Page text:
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NewsMajoritarian tourism and Sinhala language imposition in Jaffna

Majoritarian tourism and Sinhala language imposition in Jaffna


“Most restaurants are owned or managed by the military. That’s our reality,” says Ponniah Wanigasundaram, a small time shop owner from Iranamadu.

7 May 2011,/ By Dilrukshi Handunnetti

Its been two years since the war came to an end. Soon after, exultant southerners began visiting Jaffna in busloads and van loads to ‘see it with their own eyes’ and to celebrate the end of the protracted war. To most, Jaffna is like a war memorial, a once exotic place that remained the theatre of war and hence inaccessible. Two years and the travel urge is still strong.

The Jaffna citizens are getting used to hundreds of tourists- some foreign and more local, visiting Jaffna on a weekly basis. The Colombo-Jaffna bus rides are popular.

The roads in Jaffna remain quaint and silent, an eerie silence that hides the violence it had suffered and the bleeding realities of the present day. Visiting Jaffna, one cannot help but observe what the sudden influx of tourists is doing to a culturally conservative place- and how Jaffna’s primary language is being relegated to a backseat.

Each little by lane in Jaffna has name boards in all three languages but I quickly learn from the residents that the Sinhala translations are inaccurate. “How do you know what is written in Sinhala?” I ask, with the firm belief that like many of us who do not know Tamil, he also does not know Sinhala. He smiles and answers, “Oh I belong to a different era. We know all three languages to some extent”.

Language policy

The city does not fail to remind you that post war, this is unified land and President Mahinda Rajapaksa’s image on billboards is visible at different points. There is no escape from the fact that there is a strong attempt to impose the majority language. There are many examples of the language encroachment in a place that is predominately Tamil speaking.

Jaffna has its many fascinating features. It also has its historical monuments such as the Jaffna Fort and the now much visited museum. The average Jaffna citizen is eager to welcome the southern visitors and perhaps to cater to the southern palate, the Jaffna eateries are now offering some southern recipes. Jaffna kitchens are now going well beyond the traditional dosa and sambhar range.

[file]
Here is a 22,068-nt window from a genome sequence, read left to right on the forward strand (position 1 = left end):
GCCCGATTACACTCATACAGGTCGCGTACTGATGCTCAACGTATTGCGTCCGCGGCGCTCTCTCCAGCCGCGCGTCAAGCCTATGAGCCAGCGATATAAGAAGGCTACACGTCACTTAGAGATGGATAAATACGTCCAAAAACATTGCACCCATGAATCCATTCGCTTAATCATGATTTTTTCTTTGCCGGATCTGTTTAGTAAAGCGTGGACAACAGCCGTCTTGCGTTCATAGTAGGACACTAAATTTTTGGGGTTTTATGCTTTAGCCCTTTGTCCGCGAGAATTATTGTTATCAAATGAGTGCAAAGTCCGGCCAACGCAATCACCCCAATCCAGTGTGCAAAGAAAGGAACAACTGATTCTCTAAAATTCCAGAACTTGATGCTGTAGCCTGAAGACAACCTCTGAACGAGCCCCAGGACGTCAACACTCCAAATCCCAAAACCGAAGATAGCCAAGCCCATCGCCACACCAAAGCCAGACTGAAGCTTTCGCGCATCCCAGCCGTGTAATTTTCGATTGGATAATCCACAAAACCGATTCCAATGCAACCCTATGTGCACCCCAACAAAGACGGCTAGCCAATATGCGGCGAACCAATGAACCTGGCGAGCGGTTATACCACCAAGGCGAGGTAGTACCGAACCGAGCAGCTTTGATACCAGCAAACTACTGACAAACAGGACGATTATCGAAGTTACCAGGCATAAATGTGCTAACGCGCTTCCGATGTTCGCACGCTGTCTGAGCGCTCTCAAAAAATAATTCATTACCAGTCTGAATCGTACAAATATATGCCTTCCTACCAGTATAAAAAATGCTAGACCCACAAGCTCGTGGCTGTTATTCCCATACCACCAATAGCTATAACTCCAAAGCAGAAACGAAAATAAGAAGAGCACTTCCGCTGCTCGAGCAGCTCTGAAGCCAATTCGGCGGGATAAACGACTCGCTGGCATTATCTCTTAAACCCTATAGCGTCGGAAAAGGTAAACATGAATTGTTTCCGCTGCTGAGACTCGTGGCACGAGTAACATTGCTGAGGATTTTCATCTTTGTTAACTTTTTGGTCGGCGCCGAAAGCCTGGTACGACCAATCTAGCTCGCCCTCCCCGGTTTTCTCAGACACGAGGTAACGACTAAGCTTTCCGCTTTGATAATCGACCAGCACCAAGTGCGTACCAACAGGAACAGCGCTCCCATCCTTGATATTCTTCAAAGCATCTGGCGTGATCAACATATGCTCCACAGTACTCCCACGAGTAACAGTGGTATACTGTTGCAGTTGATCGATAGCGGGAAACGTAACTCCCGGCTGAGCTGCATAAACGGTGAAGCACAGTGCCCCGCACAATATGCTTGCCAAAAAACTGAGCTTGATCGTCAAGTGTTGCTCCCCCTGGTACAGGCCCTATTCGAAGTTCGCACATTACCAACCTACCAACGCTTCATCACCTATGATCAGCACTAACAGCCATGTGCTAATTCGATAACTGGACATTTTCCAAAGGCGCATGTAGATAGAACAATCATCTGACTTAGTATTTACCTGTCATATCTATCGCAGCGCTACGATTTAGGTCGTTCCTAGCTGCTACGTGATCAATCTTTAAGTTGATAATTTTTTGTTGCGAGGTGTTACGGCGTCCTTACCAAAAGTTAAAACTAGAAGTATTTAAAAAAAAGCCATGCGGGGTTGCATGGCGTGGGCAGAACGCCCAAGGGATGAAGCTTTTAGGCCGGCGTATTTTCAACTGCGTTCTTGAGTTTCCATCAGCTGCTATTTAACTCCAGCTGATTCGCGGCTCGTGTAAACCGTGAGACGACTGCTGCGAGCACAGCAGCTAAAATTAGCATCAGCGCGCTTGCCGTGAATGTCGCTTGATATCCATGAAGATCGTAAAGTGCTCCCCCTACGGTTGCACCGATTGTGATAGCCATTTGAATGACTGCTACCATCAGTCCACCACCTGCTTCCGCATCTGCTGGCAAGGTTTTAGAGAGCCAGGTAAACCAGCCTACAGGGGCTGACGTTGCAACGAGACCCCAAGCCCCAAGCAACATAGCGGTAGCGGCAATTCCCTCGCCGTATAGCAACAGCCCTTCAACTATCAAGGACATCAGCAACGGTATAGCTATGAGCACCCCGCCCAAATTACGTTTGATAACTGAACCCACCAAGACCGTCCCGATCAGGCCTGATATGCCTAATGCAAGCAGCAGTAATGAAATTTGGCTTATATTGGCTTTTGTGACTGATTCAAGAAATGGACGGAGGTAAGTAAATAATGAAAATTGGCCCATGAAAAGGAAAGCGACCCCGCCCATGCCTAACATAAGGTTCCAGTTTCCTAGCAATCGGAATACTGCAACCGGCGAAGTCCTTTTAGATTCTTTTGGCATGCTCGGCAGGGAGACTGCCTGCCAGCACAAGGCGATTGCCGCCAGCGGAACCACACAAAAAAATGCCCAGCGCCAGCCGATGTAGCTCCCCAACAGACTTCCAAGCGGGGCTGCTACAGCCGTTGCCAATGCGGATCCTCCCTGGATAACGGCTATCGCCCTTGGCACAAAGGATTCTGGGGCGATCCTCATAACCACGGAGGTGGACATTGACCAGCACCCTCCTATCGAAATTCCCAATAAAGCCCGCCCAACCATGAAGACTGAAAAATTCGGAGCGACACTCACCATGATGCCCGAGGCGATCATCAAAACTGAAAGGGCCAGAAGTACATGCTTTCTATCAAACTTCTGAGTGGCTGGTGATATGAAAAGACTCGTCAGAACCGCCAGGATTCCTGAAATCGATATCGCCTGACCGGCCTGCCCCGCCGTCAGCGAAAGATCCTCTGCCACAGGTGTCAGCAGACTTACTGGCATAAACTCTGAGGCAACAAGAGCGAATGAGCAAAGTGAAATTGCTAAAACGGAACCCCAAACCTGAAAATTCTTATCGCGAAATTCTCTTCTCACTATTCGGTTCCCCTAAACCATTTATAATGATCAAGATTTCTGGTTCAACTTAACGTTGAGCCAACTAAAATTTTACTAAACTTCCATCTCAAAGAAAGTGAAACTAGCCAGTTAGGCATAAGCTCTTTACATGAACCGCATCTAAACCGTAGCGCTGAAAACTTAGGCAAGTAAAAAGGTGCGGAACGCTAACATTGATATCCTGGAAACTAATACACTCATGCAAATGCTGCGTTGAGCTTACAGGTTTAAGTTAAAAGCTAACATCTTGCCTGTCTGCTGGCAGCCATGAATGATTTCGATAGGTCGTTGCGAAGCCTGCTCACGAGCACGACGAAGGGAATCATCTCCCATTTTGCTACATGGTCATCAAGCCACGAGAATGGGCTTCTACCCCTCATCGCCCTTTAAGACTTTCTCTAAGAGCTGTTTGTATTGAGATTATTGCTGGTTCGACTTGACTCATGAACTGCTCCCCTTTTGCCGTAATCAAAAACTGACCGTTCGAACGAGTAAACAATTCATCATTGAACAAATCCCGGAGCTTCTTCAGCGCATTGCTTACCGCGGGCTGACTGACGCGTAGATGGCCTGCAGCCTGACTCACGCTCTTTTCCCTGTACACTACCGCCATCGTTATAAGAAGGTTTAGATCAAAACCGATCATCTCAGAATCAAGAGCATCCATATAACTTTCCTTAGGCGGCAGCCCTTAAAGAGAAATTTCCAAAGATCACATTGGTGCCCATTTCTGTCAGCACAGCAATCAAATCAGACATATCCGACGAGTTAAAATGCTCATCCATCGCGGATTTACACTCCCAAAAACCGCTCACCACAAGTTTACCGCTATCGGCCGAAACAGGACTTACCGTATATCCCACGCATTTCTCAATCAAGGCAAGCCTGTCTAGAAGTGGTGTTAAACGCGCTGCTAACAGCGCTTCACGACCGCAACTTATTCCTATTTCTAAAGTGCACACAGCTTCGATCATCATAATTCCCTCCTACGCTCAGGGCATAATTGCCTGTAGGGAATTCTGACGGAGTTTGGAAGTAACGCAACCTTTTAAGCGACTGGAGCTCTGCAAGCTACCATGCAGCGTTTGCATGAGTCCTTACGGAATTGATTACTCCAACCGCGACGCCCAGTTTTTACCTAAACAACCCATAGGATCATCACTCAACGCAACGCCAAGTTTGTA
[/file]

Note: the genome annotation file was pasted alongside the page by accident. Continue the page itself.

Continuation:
Jaffna Fort draws many visitors along with it, a lot of garbage. There is a mini bunker in the milieu and soldiers are there in the dozens. The Dutch constructed Jaffna Fort, the bullet ridden, broken walls serve as a graphic reminder of Jaffna’s violent history.

At the entrance is a garbage bin. Painted across in clear letters is a warning- “Do not litter”- in Sinhala. As I stare at the bin, the soldier standing next to me explains with a smile, “all these visitors and they simply throw things around”.

Next to the garbage bin is a small hoarding announcing the availability of Lipton Laojee tea in Jaffna. This advertisement too is in Sinhala. As I stare at it, trying to digest the compelling language reality, the friendly soldier asks me, “Isn’t that nice advertisement?”

The southern tourists, according to Jaffna people, sometimes pose a problem. At a small café in Jaffna town, the waiter complained that Colombo men and women wearing culturally insensitive clothes were parading around in Jaffna. In addition, they don’t speak Tamil and sometimes, rudely demand service in the Sinhala language.

Samantha Vithanage, a visitor from Colombo was standing outside the Nallur temple gate when I met him. He was not permitted to enter the temple premises in his skinny and shorts. He was accompanied by his young family- the women in strappy short dresses and men in shorts. “I can’t believe that there is such cultural policing here.